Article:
Waiting times for accident and emergency patients have reached a nine-year high - with more patients having to endure a four-hour wait.
The monitoring report from The King's Fund showed that in the final quarter of 2012/13, 5.9% of patients (313,000 people) waited for four hours or longer in A&E, the highest level since 2004.
It is an increase of more than a third on the previous three months, and of nearly 40% since the same quarter the previous year.
It means that the Government's target that no more than 5% of patients should wait for more than four hours has been broken for the first time since June 2011, when they promised to keep waiting levels low.
John Appleby, chief economist at The King's Fund, said: "Emergency care acts as a barometer for the NHS.
"The worryingly high number of patients waiting longer than four hours in the last quarter of 2012/13 is a clear warning sign that the health system is under severe strain.
"The pressures in emergency care will not be relieved by focusing on a single aspect of the problem in isolation - it requires a co-ordinated response across the whole health system.
'While the NHS is in a healthy financial position overall, efficiencies are becoming harder to deliver as one-off savings
such as cuts in management costs start to slow. This is compounded by the need to maintain staffing levels following the shocking failures of care highlighted by the Francis report.
"With staff costs making up the bulk of the NHS budget, this will leave little room for manoeuvre - significant changes to services will be required if the NHS is to meet its target of delivering £20 billion in efficiency savings."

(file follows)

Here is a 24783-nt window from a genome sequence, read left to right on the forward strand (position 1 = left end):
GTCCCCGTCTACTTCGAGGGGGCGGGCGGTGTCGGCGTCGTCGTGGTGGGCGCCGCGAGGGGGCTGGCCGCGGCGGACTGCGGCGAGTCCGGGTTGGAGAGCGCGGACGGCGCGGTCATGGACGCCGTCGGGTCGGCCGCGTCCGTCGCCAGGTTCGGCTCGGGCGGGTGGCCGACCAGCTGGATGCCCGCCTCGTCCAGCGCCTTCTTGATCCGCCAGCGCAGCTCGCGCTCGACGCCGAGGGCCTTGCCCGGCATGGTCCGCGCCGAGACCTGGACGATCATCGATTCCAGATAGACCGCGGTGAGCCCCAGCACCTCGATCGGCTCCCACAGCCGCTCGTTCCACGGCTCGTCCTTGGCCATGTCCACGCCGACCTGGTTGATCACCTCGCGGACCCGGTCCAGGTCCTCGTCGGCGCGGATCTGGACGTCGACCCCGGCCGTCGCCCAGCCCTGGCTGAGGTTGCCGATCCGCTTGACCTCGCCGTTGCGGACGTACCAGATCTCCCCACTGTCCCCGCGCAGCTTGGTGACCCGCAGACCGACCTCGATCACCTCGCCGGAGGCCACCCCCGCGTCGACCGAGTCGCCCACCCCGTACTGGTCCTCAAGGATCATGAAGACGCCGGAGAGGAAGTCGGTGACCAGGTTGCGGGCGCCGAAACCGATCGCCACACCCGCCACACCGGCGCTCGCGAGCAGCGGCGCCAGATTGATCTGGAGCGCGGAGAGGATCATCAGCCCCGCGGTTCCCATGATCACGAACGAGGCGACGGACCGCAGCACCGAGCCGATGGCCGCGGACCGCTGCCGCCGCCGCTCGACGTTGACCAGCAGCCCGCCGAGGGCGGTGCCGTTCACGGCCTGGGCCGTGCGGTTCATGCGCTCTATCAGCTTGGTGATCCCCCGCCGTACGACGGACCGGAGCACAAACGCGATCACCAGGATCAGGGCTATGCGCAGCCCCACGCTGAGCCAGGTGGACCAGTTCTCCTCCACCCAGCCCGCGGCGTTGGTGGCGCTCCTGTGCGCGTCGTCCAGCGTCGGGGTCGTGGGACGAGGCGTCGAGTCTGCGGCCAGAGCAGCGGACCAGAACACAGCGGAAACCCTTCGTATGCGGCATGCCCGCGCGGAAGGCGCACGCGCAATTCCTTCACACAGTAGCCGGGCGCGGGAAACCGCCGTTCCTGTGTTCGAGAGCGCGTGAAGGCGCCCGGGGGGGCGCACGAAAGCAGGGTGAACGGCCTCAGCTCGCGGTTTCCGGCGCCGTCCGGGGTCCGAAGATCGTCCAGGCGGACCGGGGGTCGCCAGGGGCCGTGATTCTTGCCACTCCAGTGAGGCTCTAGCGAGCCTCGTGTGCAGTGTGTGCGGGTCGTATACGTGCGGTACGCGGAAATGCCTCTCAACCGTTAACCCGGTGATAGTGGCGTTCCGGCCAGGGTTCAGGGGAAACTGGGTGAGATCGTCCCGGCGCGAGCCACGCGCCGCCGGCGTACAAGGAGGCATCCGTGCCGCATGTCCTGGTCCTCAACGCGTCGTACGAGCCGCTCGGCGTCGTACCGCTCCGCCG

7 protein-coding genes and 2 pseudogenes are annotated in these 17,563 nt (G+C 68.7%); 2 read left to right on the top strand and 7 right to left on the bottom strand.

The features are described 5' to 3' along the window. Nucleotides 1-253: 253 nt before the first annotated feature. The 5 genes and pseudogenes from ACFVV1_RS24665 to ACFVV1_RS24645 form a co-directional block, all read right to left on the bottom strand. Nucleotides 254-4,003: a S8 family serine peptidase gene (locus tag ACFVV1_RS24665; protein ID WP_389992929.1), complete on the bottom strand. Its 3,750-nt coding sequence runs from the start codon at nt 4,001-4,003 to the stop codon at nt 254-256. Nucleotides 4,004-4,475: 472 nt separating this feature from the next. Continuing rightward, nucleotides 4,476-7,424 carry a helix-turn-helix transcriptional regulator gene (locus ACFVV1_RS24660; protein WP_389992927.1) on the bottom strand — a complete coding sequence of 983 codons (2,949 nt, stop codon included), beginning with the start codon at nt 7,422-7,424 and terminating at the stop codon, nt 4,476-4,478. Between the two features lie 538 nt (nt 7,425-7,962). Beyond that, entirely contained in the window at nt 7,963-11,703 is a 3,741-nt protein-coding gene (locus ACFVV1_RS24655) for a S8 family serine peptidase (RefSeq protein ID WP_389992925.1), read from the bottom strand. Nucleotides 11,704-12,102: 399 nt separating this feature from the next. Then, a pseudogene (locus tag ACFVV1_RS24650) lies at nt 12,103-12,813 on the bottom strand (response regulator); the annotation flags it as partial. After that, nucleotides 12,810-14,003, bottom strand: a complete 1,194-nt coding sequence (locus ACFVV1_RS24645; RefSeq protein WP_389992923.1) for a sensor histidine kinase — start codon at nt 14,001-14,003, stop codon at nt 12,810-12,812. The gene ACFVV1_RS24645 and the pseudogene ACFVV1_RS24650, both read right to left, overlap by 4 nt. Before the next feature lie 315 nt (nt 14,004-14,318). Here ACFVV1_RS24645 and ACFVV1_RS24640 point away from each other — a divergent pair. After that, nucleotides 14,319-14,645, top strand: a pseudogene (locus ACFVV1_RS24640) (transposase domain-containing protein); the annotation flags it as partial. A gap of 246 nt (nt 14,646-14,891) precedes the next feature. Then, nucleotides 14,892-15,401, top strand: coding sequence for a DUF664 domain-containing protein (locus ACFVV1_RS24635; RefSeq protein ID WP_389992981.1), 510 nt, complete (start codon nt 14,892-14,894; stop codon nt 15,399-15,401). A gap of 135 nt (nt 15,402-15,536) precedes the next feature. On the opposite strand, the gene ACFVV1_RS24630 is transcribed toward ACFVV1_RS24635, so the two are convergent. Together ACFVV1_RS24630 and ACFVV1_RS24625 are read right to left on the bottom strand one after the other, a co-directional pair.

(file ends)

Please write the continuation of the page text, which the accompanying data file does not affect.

Nearly 40% of trusts reported that they breached the waiting time target in the last quarter. The King's Fund also said that the proportion of patients waiting more than four hours before being admitted to hospital from A&E has risen to nearly 7% - again, the highest level since 2004.
The charity said the analysis shows the "severe strain on emergency care in early 2013" and that there is a risk the same thing could happen next winter.
However, a spokeswoman for The King's Fund said: "Despite the pressures in emergency care, other NHS performance measures are continuing to hold up well. Waiting times for referral to treatment in hospital, the number of health care-acquired infections and delays in transferring patients out of hospital all remain stable."
A survey of NHS finance directors also conducted by The King's Fund found that the NHS is set to end the 2012/13 period in a healthy financial position, but that the outlook for the following two years is bleak. Most expect the NHS to fail to meet its target of delivering £20 billion in productivity improvements by 2015, The King's Fund said.
Andy Burnham, Labour’s Shadow Health Secretary, said: "The revelation that A&E waiting times have hit a ten-year high under David Cameron demolishes once and for all the Tory spin that the A&E crisis has nothing to do with them.
"David Cameron and Jeremy Hunt have wasted precious time provoking a fight with GPs to distract attention from their own failings.
"Their arrogance and complacency in the face of a crisis is one of the greatest dangers the NHS faces."
A Department of Health spokesman said: "Overall the NHS is performing well and for the fourth week in a row 95% of A&E patients have been seen within four hours."
She added: "Clearly the NHS had a difficult winter and A&E departments were under pressure. This is partly due to the fact that there are over one million more people visiting A&E compared to three years ago.
"We've been absolutely clear that the NHS needs to transform the way health services are delivered to meet the needs of an ageing population focusing more on joined up services and prevention."